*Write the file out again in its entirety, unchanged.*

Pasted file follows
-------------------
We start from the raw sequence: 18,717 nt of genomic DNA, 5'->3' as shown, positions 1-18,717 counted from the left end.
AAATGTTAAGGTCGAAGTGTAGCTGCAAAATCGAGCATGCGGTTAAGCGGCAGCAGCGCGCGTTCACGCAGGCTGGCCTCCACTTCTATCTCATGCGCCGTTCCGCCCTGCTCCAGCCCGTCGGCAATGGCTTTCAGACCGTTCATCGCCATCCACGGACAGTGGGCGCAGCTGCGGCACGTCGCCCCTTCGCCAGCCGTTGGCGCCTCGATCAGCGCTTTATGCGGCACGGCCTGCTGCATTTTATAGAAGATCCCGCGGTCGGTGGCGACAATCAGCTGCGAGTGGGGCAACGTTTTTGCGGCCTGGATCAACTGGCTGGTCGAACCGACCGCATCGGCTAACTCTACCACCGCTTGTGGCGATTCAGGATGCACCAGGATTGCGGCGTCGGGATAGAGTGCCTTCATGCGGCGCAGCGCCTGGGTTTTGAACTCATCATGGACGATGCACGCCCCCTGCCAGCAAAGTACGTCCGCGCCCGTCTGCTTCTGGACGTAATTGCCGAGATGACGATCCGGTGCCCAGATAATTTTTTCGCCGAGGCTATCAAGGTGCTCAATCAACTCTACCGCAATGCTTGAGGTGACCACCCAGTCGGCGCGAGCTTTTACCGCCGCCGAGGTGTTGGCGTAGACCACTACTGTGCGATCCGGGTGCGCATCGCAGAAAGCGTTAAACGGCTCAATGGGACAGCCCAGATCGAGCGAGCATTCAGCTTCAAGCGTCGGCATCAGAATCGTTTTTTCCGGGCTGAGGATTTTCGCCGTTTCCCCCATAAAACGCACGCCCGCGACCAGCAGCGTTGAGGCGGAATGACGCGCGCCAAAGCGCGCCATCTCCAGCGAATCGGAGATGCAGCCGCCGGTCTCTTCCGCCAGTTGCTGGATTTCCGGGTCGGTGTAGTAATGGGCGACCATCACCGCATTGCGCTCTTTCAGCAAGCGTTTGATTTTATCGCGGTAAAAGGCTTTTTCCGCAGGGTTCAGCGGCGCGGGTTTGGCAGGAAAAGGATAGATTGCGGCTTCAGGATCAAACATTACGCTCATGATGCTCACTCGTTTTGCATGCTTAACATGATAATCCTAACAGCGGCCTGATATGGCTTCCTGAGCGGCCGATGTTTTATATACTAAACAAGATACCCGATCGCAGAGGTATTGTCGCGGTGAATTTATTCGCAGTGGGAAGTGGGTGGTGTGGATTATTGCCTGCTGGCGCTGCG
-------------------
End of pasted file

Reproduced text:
We start from the raw sequence: 18,717 nt of genomic DNA, 5'->3' as shown, positions 1-18,717 counted from the left end.
AAATGTTAAGGTCGAAGTGTAGCTGCAAAATCGAGCATGCGGTTAAGCGGCAGCAGCGCGCGTTCACGCAGGCTGGCCTCCACTTCTATCTCATGCGCCGTTCCGCCCTGCTCCAGCCCGTCGGCAATGGCTTTCAGACCGTTCATCGCCATCCACGGACAGTGGGCGCAGCTGCGGCACGTCGCCCCTTCGCCAGCCGTTGGCGCCTCGATCAGCGCTTTATGCGGCACGGCCTGCTGCATTTTATAGAAGATCCCGCGGTCGGTGGCGACAATCAGCTGCGAGTGGGGCAACGTTTTTGCGGCCTGGATCAACTGGCTGGTCGAACCGACCGCATCGGCTAACTCTACCACCGCTTGTGGCGATTCAGGATGCACCAGGATTGCGGCGTCGGGATAGAGTGCCTTCATGCGGCGCAGCGCCTGGGTTTTGAACTCATCATGGACGATGCACGCCCCCTGCCAGCAAAGTACGTCCGCGCCCGTCTGCTTCTGGACGTAATTGCCGAGATGACGATCCGGTGCCCAGATAATTTTTTCGCCGAGGCTATCAAGGTGCTCAATCAACTCTACCGCAATGCTTGAGGTGACCACCCAGTCGGCGCGAGCTTTTACCGCCGCCGAGGTGTTGGCGTAGACCACTACTGTGCGATCCGGGTGCGCATCGCAGAAAGCGTTAAACGGCTCAATGGGACAGCCCAGATCGAGCGAGCATTCAGCTTCAAGCGTCGGCATCAGAATCGTTTTTTCCGGGCTGAGGATTTTCGCCGTTTCCCCCATAAAACGCACGCCCGCGACCAGCAGCGTTGAGGCGGAATGACGCGCGCCAAAGCGCGCCATCTCCAGCGAATCGGAGATGCAGCCGCCGGTCTCTTCCGCCAGTTGCTGGATTTCCGGGTCGGTGTAGTAATGGGCGACCATCACCGCATTGCGCTCTTTCAGCAAGCGTTTGATTTTATCGCGGTAAAAGGCTTTTTCCGCAGGGTTCAGCGGCGCGGGTTTGGCAGGAAAAGGATAGATTGCGGCTTCAGGATCAAACATTACGCTCATGATGCTCACTCGTTTTGCATGCTTAACATGATAATCCTAACAGCGGCCTGATATGGCTTCCTGAGCGGCCGATGTTTTATATACTAAACAAGATACCCGATCGCAGAGGTATTGTCGCGGTGAATTTATTCGCAGTGGGAAGTGGGTGGTGTGGATTATTGCCTGCTGGCGCTGCG